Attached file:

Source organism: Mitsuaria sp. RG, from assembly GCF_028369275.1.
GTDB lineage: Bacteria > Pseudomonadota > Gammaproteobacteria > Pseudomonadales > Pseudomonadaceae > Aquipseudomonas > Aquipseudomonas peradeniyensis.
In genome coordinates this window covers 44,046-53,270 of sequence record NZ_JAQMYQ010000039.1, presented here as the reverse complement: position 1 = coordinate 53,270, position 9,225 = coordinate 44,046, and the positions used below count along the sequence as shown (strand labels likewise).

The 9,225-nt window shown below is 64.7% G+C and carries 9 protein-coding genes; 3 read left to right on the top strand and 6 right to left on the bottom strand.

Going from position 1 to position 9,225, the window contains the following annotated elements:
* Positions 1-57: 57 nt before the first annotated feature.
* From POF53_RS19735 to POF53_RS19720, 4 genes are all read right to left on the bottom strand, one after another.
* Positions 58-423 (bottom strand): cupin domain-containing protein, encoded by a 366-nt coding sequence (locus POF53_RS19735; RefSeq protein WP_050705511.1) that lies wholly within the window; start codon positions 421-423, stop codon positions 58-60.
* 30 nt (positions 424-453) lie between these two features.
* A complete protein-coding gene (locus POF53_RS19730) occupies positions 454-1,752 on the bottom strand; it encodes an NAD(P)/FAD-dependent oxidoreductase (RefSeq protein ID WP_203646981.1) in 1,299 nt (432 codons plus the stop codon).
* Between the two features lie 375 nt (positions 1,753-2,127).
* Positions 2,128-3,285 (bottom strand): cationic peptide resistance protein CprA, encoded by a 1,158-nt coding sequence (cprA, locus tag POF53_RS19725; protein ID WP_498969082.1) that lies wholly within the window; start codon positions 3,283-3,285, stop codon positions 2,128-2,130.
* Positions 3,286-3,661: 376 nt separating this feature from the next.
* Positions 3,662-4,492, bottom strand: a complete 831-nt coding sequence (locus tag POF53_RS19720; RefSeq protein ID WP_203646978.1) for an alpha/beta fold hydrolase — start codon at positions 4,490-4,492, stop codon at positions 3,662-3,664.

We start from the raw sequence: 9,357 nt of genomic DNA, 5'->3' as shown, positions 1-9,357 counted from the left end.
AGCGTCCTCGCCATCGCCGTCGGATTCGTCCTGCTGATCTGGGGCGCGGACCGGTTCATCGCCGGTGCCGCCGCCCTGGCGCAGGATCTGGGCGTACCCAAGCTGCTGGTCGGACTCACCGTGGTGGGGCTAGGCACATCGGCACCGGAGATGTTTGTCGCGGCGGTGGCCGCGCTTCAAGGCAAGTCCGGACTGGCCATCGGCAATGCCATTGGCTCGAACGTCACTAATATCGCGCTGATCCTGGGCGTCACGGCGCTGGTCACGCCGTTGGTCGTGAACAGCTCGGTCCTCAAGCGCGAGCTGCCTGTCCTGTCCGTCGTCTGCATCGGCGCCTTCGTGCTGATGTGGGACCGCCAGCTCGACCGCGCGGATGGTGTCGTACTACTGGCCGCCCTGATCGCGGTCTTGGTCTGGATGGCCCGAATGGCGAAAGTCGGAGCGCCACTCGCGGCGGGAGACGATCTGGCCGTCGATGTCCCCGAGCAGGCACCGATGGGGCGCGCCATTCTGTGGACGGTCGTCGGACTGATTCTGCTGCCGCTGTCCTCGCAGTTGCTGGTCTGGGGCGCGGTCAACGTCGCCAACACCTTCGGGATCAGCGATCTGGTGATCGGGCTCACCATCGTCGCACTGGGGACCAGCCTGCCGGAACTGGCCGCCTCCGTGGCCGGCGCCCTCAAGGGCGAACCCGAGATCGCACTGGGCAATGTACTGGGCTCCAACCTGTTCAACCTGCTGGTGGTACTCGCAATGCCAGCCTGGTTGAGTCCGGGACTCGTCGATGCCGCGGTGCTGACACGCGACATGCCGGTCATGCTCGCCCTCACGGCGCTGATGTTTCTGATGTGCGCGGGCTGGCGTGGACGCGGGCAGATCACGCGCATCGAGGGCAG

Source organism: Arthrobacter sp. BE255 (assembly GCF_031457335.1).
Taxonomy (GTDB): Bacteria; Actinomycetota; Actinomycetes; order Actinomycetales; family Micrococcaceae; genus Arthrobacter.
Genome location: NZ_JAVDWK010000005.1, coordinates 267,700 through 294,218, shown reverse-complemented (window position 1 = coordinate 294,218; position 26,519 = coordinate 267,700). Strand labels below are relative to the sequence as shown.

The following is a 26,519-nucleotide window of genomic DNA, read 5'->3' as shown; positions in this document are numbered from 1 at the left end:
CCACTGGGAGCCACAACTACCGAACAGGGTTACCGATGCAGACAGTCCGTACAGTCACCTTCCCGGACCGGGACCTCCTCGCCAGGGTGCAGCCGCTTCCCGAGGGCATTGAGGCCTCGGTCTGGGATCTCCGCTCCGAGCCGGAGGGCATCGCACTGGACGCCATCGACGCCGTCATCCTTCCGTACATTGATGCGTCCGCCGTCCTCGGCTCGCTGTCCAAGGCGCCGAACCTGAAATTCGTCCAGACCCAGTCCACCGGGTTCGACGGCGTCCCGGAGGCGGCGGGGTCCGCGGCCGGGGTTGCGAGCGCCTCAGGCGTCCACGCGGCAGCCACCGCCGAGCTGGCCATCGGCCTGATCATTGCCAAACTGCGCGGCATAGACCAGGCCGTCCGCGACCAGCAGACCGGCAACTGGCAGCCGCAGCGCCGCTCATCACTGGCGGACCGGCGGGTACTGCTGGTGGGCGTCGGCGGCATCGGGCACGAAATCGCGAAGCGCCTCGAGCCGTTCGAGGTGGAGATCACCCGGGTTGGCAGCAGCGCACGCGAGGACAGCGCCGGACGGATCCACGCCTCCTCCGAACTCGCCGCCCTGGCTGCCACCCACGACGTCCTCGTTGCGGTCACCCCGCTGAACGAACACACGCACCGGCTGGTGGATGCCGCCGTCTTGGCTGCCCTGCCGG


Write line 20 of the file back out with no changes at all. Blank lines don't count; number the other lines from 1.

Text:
The following is a 26,519-nucleotide window of genomic DNA, read 5'->3' as shown; positions in this document are numbered from 1 at the left end: